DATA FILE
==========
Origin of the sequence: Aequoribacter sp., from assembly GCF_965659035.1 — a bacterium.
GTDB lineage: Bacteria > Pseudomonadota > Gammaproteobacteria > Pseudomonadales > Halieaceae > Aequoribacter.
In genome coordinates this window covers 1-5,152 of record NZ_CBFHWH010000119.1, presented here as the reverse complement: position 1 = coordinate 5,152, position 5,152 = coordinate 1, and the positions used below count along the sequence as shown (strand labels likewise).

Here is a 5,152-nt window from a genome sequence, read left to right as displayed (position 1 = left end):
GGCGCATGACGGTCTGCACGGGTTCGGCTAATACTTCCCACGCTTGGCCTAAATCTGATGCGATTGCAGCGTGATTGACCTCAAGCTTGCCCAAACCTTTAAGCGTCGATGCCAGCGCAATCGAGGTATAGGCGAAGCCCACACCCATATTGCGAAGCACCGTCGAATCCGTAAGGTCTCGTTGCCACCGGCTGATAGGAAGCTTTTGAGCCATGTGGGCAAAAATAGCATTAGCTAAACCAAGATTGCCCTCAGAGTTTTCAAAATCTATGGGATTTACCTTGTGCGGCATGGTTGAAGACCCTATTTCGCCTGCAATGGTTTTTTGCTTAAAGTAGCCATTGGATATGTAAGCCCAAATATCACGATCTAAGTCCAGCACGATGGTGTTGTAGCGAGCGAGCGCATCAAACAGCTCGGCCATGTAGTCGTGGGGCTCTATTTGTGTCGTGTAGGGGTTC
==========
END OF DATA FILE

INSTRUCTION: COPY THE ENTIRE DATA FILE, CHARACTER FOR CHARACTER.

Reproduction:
Origin of the sequence: Aequoribacter sp., from assembly GCF_965659035.1 — a bacterium.
GTDB lineage: Bacteria > Pseudomonadota > Gammaproteobacteria > Pseudomonadales > Halieaceae > Aequoribacter.
In genome coordinates this window covers 1-5,152 of record NZ_CBFHWH010000119.1, presented here as the reverse complement: position 1 = coordinate 5,152, position 5,152 = coordinate 1, and the positions used below count along the sequence as shown (strand labels likewise).

Here is a 5,152-nt window from a genome sequence, read left to right as displayed (position 1 = left end):
GGCGCATGACGGTCTGCACGGGTTCGGCTAATACTTCCCACGCTTGGCCTAAATCTGATGCGATTGCAGCGTGATTGACCTCAAGCTTGCCCAAACCTTTAAGCGTCGATGCCAGCGCAATCGAGGTATAGGCGAAGCCCACACCCATATTGCGAAGCACCGTCGAATCCGTAAGGTCTCGTTGCCACCGGCTGATAGGAAGCTTTTGAGCCATGTGGGCAAAAATAGCATTAGCTAAACCAAGATTGCCCTCAGAGTTTTCAAAATCTATGGGATTTACCTTGTGCGGCATGGTTGAAGACCCTATTTCGCCTGCAATGGTTTTTTGCTTAAAGTAGCCATTGGATATGTAAGCCCAAATATCACGATCTAAGTCCAGCACGATGGTGTTGTAGCGAGCGAGCGCATCAAACAGCTCGGCCATGTAGTCGTGGGGCTCTATTTGTGTCGTGTAGGGGTTC